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It was flat country. Flat, dry, and dead as pitted bone. The ground was hard-packed, blown by rivers of sand. Loose stones jutting everywhere as if, at one time, some great and rushing stream had wound through there. And beneath that merciless, hazy Arizona sky, Nathan Partridge came riding on a dappled mare, his narrow face a study in shadow beneath the brim of a flat-crowned hat. He was long and lean, raw-boned, wiry as a bundle of compacted springs.
There was death in his eye and ice in his heart.
He kept going, pushing on, because he knew no other way.
The mare was thirsty and nickered for water.
But there would be none; not until Partridge got where he was going. And if the horse collapsed from exhaustion and dehydration before that, then he'd leave it to die. To broil under that furnace sun which rode the western sky like a bloated, shimmering pearl. Maybe the nag wasn't used to laboring in the afternoon heat. Maybe it had never known the sort of desperation and inhumanity that had driven Partridge himself for these past five years behind the walls.
After all, it was just an animal.
And Partridge was a man…or nearly. And a man could take things that would make an animal lay down and die. A man could subsist through sheer force of will and steel himself on nothing but hatred and anger. That was beyond an animal. Or beyond most. In prison, Partridge had taken punishment and deprivation that would've killed ten other men. His mind was a relentless machine, turning, moving, plotting.
He had been riding through the burning Arizona desert all day and had yet to take a drink of water. In prison, he had gonedays. Suffering was his specialty.
But he knew that without rest, the horse would not make it much more than another mile at best. It needed rest. Feed. Water. Even if Partridge himself could sup full on suffering, the horse could not.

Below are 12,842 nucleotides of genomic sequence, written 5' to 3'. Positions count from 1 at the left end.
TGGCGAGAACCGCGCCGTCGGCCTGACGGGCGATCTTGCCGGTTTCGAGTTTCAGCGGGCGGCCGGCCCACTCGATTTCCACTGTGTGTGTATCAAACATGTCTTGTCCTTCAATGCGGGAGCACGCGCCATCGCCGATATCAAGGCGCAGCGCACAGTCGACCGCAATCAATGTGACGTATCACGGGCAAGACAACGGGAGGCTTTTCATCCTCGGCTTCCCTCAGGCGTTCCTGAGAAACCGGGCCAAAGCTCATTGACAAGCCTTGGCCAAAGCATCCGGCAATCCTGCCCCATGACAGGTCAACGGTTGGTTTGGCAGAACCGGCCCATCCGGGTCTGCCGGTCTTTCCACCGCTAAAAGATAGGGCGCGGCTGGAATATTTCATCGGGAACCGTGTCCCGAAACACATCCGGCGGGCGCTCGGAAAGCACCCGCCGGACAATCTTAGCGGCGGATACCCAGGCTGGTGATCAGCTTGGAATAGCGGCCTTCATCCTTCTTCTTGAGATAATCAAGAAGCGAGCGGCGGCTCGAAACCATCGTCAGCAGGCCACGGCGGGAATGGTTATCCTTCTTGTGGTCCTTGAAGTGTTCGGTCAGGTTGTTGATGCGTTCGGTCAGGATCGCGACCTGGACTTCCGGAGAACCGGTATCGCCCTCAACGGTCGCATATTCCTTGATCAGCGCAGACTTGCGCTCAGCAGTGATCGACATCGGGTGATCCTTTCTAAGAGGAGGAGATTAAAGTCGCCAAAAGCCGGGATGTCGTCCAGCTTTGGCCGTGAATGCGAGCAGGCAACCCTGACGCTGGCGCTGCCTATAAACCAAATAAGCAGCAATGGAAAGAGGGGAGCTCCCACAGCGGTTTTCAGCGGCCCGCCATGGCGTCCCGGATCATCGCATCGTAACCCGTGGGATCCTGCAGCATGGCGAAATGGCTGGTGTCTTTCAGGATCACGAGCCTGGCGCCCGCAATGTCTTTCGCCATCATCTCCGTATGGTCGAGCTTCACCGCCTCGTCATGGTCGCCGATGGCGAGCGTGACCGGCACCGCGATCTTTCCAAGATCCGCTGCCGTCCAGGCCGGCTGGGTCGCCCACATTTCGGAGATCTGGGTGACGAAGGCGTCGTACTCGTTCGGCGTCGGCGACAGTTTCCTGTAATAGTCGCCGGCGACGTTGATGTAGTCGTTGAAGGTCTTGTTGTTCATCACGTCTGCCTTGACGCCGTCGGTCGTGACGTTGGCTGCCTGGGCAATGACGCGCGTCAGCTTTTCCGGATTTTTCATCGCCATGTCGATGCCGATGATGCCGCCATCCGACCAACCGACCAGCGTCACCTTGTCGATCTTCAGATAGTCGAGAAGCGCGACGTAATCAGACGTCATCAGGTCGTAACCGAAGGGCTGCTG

Partridge ran a leathery tongue over his flaking lips. His eyes were unblinking colored glass, forever fixed on the horizon. In prison, he had gone as much as fifteen minutes without blinking his eyes. An exercise in mind over body, nothing more. After five minutes, your eyes felt like they'd been rubbed full of sand; after ten, rubbed with salt, tears coursing down your cheeks; and after fifteen, agony like razors were being scraped over your eyeballs. It was then you shut them until the red-hot aching ceased. But you did it to prove that your mind was the master of the flesh that housed it. You did it to prove to yourself that there was nothing you couldn't take. That your will was iron and immovable once its path was set.
Partridge's will was like that.
And, if in a day or month, he fell to earth and died as all men must, then it would be because his body was weak. But never his will, his spirit. He figured that even when his body was nothing but an envelope of buzzard-picked skin, his will would still exist–immortal, indestructible, a force of nature like blowing wind or lightning cutting a dark sky.
All day long, the landscape had been a monotonous, flat waste. A tedious and repetitious expanse of emptiness that was maddening in its redundancy. Partridge had heard tell that this unvarying desert uniformity had driven men insane. And he did not doubt it.
Just ahead, the land began to dip and climb, the foothills of the Gila Bend Mountains beginning to make themselves knownthough, in reality, they were a dozen miles away yet.
Partridge saw outcroppings of rocks ahead, saw pools of shadow and withered stands of vegetation, knew that while water was not near, there would be a place to rest for a time. The mare desperately needed it. And it would give Partridge himself time to think before he reached Chimney Flats.
Because that's where it would begin…and maybe end.
* * * *
He was making his way down a shallow, dry wash when he heard gunfire.
The mare became skittish and Partridge pulled on the cinch, at the same time stroking her mane and whispering softly to her. He led her down into the wash, into a shadowed bank of stone. He tethered her to a slab of granite and made his way up a bluff of crumbling rocks and wind-sculpted sand. At the top, he crawled on his belly through a parched stand of greasewood.
In a small valley just below, he saw.
Saw the wagon and team. A man and woman huddled together. A trio of bandits ringing them in. There was no doubt in Partridge's mind that they were drunk, hopping and weaving about carelessly. The three of them wore Confederate hats, stained cotton shirts wet with spreading patches of sweat. Just a couple more Johnny Rebs having trouble facing the fact that they'd gotten their asses sorely whipped. Ridge runners. From his position atop the rise, Partridge was less than two hundred feet away. Much less. Close enough to smell the stink of them. Soundlessly, he moved back down the bluff. He slid his 1873 Winchester from the saddle boot and crab-crawled back. He could hear the Rebs insulting the man and his wife.
Give 'em ten more minutes, Partridge figured, and the whiskey in their bellies'll give 'em the courage to kill him and rape her.
Copyright © 2004 by Tim Curran